Description of Historic Place
55 -57 Dorchester Street is a wood framed, Georgian inspired building located in an area with a number of restored historic buildings. A very old former hostelry, it has a drive through carriageway which is a rare feature in Charlottetown. The designation encompasses the building's exterior and parcel; it does not include the building's interior.
The heritage value of 55-57 Dorchester Street lies in its Georgian influenced architecture, in its role as one of the best examples of a building with a drive through carriageway in Charlottetown, and because of its association with various City residents and its role in supporting the streetscape.
It is not clear when the building was constructed, but it is generally thought that it was used as a hostelry operated by Donald MacPhee and his wife, Margaret MacPhee. It is clear that the building was standing as early as 1812 because during his official visit to Charlottetown, the Bishop of the Diocese of Quebec, of which Prince Edward Island was a part, said Mass there. He used the hostelry because the first Roman Catholic chapel in Charlottetown would not be complete until 1816.
After her husband died, Margaret MacPhee operated the hostelry on her own until her death in 1833. At this point, the hostelry was sold to plasterer, William McKay, who in 1865 would leave for Victoria, British Columbia. The Bank of Prince Edward Island soon took over the property and offered it for sale. Before it could be sold however, the Great Fire of 1866 devastated the area. The building was not destroyed but it was scorched. The Bank probably replaced or extensively repaired the building because records show that a year later, it sold for the large sum of 405 Pounds.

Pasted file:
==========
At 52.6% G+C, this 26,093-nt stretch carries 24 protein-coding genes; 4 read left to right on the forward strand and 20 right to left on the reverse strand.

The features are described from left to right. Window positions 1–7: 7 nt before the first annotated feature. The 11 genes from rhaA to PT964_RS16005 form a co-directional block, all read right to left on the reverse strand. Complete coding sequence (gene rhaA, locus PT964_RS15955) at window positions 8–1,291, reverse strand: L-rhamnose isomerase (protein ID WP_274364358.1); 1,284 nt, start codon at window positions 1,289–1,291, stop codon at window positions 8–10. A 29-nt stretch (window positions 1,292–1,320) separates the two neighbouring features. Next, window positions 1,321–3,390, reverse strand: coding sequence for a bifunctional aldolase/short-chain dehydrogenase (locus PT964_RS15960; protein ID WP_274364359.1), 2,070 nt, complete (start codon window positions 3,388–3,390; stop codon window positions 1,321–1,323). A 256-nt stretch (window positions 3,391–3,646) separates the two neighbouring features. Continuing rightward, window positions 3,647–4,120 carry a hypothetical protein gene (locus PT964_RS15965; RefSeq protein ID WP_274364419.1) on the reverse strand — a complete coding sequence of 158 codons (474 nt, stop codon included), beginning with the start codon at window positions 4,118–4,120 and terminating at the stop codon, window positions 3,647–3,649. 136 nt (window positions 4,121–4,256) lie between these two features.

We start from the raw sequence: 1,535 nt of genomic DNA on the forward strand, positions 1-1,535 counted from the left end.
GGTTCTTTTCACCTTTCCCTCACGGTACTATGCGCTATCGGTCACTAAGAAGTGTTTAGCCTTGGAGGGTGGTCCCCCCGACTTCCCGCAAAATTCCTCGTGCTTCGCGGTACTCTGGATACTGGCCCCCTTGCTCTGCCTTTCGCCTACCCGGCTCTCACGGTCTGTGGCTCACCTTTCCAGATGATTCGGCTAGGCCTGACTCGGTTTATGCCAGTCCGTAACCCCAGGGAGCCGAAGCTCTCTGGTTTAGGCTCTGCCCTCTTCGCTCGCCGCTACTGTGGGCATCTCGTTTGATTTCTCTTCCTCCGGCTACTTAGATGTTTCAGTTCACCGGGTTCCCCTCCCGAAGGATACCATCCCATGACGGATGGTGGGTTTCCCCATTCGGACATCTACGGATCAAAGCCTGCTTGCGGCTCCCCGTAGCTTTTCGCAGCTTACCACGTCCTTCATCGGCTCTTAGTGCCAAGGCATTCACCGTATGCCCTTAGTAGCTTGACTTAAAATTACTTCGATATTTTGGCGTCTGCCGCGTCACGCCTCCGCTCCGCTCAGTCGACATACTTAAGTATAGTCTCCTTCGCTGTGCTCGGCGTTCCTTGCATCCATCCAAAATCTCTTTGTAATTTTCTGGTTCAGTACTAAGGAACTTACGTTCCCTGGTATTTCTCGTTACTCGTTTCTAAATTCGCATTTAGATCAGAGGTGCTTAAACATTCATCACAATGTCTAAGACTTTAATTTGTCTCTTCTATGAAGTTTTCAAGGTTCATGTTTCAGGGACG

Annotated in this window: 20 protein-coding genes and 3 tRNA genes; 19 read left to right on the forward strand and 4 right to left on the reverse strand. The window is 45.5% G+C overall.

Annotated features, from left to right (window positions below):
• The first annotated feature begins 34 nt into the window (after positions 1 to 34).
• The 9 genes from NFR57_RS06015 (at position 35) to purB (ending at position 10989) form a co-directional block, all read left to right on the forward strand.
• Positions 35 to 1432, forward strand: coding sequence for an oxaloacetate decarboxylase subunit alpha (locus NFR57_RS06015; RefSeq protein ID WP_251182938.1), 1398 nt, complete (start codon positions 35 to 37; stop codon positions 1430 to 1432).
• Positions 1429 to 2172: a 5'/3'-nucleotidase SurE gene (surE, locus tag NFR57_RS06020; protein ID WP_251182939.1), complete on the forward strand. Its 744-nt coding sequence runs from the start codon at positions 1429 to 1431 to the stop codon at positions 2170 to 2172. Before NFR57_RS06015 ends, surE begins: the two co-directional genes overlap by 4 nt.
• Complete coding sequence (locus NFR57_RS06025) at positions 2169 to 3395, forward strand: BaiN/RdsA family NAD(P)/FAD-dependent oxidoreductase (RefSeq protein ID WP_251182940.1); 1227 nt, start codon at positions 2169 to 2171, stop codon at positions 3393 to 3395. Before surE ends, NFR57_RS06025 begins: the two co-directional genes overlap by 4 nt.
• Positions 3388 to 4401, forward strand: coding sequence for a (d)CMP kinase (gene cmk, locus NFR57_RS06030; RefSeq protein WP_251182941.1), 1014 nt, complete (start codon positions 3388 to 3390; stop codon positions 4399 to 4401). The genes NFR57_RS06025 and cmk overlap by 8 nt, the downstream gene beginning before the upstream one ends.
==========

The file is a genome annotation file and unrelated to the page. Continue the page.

The home has had various owners throughout its history, including George C. Worthy and William Grant, as well as the Coady and Oatway families. A unique building that has undergone an extensive restoration in recent years; 55-57 Dorchester Street is a vital part of the Dorchester Street streetscape.
55-57 Dorchester Street is Georgian inspired in style. The Georgian style of architecture is one of the most common architectural styles on Prince Edward Island. It emerged from 18th Century Britain and was intent on expressing confidence, order and balance. 55-57 Dorchester Street's Georgian inspired features include a gable roof, symmetrical massing and simple mouldings.
A feature of the home that was once common in Charlottetown, but it rarely seen in the City now, is the drive through carriageway. A charming convenience of a by gone era, a carriage could drive through to a stable located in the back yard. 55-57 Dorchester is one of a few buildings in Charlottetown that has retained this feature.
Sources: Heritage Office, City of Charlottetown Planning Department, PO Box 98, Charlottetown, PE C1A 7K2
The following Georgian inspired character-defining elements contribute to the heritage value of 55-57 Dorchester Street:
- The overall massing of the building with its two storeys and wood cladding
- The gable roof with Scottish dormers
- The style and symmetrical placement of the windows, including the two over two sash windows and the dormer windows
- The style and placement of the doors, including the two panel doors with transom lights above
- The simple mouldings painted in a contrasting colour
- The size and placement of the chimney
Other character-defining elements include:
- The unique drive through carriageway
- The location of the building on Dorchester Street and its physical and visual relationship to the streetscape